© 2024 All Rights reserved WUSF
Play Live Radio
Next Up:
0:00
0:00
0:00 0:00
Available On Air Stations
You Count on Us, We Count on You: Donate to WUSF to support free, accessible journalism for yourself and the community.
Get the latest coverage of the 2024 Florida legislative session in Tallahassee from our coverage partners and WUSF.

A Florida chaplains bill is one stop away from the governor's desk

Senator Lori Berman asks questions about the bill during its second reading.
Danielle Prieur
Senator Lori Berman asks questions about the bill during its second reading.

The bill would allow religious chaplains of all denominations to act as counselors in K-12 schools in Florida.

A bill that would allow religious chaplains to act as counselors in K-12 schools is one step away from a vote in the Florida Senate, after passing in the Florida House.

Before it was moved to a third reading, senators debated the bill, and asked questions of its sponsor Republican Erin Grall.

Democratic Senator Lori Berman said she’s concerned the bill does not require these chaplains to have any kind of training before they work with K-12 students.

“Are you worried that not having any kind of training could lead to people providing inaccurate information that could actually even psychologically harm these students," asked Berman.

Grall said the chaplains would have to undergo background checks, and would be added to a public directory that would be open to community input and feedback.

She said ultimately parents would have to sign off on their children going to see one of these chaplains for counseling, and would get to choose the chaplain that best fit their child's needs.

“Some parents may choose this in lieu of a mental health counselor, or they may choose it in addition to a mental health counselor. The bill is silent as to that and would not prohibit any treatment with a mental health counselor in the schools," said Grall.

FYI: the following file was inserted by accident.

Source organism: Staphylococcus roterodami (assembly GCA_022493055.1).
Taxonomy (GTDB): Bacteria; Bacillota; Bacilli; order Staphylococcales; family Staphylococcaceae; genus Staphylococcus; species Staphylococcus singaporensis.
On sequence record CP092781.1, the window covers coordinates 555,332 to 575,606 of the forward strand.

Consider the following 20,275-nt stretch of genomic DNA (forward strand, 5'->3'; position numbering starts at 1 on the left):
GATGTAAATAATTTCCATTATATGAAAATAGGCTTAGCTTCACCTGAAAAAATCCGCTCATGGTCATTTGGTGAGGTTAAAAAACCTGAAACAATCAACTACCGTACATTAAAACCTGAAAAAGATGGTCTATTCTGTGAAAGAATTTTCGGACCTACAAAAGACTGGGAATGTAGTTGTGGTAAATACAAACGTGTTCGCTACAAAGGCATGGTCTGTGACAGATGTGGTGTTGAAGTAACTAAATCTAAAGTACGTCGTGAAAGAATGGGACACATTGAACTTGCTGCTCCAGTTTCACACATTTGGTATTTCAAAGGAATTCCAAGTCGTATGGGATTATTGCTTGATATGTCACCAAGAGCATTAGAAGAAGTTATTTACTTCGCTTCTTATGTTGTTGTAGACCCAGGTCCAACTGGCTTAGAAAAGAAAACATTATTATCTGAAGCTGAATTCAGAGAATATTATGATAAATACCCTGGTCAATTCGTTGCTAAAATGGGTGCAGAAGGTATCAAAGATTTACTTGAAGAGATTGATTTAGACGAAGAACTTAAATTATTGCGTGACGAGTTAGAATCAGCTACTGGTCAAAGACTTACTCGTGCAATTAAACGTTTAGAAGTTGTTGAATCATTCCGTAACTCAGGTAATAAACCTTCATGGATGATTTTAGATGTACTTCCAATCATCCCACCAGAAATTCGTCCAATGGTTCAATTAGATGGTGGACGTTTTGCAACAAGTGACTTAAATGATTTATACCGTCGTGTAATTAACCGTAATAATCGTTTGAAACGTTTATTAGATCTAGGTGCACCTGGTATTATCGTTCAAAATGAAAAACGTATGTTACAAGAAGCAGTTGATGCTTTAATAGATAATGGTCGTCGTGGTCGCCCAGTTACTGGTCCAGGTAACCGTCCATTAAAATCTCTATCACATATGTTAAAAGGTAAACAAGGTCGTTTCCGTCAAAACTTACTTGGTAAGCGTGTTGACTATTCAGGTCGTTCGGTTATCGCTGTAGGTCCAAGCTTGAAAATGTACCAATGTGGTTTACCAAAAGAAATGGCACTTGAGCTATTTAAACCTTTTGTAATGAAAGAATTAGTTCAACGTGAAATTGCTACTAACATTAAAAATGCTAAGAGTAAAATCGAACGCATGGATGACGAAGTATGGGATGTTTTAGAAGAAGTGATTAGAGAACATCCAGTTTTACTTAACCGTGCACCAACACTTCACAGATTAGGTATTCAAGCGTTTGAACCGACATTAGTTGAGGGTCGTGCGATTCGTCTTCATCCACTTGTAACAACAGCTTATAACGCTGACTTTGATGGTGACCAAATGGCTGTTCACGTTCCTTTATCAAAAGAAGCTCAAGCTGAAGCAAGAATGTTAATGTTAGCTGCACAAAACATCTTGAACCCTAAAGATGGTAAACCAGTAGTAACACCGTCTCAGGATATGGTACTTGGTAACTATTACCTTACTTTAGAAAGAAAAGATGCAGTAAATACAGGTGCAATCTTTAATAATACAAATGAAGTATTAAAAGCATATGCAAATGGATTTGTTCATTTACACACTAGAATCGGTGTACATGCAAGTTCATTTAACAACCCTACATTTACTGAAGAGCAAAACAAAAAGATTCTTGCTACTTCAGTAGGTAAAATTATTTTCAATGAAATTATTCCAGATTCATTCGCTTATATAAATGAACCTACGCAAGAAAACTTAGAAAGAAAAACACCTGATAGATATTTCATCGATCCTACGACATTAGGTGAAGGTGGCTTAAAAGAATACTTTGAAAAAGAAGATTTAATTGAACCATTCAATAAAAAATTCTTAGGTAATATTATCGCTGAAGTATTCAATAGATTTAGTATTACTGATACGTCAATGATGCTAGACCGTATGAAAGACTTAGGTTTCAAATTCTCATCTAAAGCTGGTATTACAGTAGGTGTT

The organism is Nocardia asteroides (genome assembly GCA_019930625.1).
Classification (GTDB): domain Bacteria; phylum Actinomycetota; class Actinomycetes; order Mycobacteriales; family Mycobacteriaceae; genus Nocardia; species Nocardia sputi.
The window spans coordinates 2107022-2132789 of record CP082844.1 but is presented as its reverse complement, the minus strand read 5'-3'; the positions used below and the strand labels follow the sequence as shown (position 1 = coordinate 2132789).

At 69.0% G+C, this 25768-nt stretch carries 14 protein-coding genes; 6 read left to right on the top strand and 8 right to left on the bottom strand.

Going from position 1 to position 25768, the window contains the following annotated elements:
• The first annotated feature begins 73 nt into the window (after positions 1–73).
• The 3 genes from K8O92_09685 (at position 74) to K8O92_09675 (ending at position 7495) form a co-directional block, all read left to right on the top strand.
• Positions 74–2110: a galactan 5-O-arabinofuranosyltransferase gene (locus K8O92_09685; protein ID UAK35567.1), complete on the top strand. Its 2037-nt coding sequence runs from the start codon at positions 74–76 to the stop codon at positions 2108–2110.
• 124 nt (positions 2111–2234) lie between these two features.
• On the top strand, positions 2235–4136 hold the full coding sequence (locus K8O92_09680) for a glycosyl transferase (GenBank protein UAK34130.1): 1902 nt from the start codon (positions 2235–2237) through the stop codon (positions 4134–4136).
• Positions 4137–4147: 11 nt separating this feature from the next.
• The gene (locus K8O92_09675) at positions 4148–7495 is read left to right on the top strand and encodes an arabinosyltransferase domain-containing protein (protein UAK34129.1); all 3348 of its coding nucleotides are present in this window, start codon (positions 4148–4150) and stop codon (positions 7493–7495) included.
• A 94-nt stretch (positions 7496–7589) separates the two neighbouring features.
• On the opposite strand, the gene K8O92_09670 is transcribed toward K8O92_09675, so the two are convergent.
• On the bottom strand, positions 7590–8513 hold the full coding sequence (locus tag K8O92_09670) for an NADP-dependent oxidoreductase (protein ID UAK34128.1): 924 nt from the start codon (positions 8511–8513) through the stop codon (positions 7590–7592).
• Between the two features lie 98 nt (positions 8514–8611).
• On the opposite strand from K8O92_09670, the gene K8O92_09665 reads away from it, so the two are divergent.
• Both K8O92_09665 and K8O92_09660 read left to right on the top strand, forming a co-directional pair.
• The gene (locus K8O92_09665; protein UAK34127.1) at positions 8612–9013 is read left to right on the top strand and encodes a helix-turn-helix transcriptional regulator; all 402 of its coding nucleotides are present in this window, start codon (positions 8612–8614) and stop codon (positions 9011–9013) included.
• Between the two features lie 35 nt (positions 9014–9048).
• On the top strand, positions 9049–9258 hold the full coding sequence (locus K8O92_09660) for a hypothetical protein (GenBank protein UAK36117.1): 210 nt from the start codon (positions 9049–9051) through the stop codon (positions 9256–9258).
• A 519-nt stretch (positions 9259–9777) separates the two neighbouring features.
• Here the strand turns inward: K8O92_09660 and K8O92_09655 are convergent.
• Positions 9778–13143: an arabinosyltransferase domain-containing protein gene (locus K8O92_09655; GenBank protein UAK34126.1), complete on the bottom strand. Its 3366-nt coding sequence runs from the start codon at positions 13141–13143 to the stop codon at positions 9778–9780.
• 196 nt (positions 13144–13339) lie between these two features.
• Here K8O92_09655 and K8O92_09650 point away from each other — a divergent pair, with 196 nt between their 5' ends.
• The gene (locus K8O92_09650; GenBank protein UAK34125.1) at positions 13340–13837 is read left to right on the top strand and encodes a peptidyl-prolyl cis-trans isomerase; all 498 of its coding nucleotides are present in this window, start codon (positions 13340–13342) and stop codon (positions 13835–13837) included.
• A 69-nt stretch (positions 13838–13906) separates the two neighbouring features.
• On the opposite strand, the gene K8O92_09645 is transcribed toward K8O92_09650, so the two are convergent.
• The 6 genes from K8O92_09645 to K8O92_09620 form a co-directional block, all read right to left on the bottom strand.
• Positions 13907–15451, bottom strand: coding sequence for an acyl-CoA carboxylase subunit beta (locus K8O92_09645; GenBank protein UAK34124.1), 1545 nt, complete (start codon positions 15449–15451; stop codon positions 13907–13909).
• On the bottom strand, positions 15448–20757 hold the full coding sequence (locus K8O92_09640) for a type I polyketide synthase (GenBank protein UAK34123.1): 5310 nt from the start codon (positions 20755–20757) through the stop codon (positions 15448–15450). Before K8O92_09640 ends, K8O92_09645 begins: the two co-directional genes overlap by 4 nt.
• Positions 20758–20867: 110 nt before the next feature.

Next stop, the bill will get a final reading in the Senate, and, if approved, head to the governor’s desk.

Here's the transcript of the full debate between Senator Berman and Senator Grall:

Senator Berman: So is there any kind of training or requirement that the chaplain has to have to be able to counsel students?

Senator Grall: The bill does not prescribe that training, but merely sets forth the minimum requirements that the school district must meet in order to put a program in place.

Berman: Are you worried that not having any kind of training could lead to people providing inaccurate information that could actually even psychologically harm these students?

Grall: I'm not worried about the individuals that will participate in this program, because there is a requirement that they be background screened. There's also a requirement that their names and potential religious affiliations be posted to the website and the parent has to specifically choose the chaplain that their child has permission to visit with.

Berman: Just want to confirm that background screening is not the same as actual training to do the work. Is that correct?

Grall: Background screening is a component, a safety component that we find necessary in all of our schools and with people that work with vulnerable populations. So a level two background screen is that safety component, it does not necessarily relate to the training regarding chaplaincy, or counseling with regard to the services a chaplain may provide.

Berman: If a parent reviews a list of school chaplains and does not identify religiously with any one of them, can they request that a certain religion be added to the list?

Grall: There's nothing that would prevent a parent from requesting someone to participate in the program. The school district can't compel participation in the program. So if a parent realizes that deficiency, they could reach out to a potential chaplain that they think should participate and ask them to apply with the school district to participate in the program and be added to the list.

Berman: So are there any prohibitions on what religions can be part of this program? Specifically, if someone was a satanist, or satanic? I don't know how you pronounce it if that's correct or not. If someone was a satanic, could they be part of this program?

Grall: Because of the exercise, the free exercise of religion, this is not limiting to any specific religion and would allow any religion to participate in the program.

Read the bill below:

Copyright 2024 WMFE. To see more, visit WMFE.

Danielle Prieur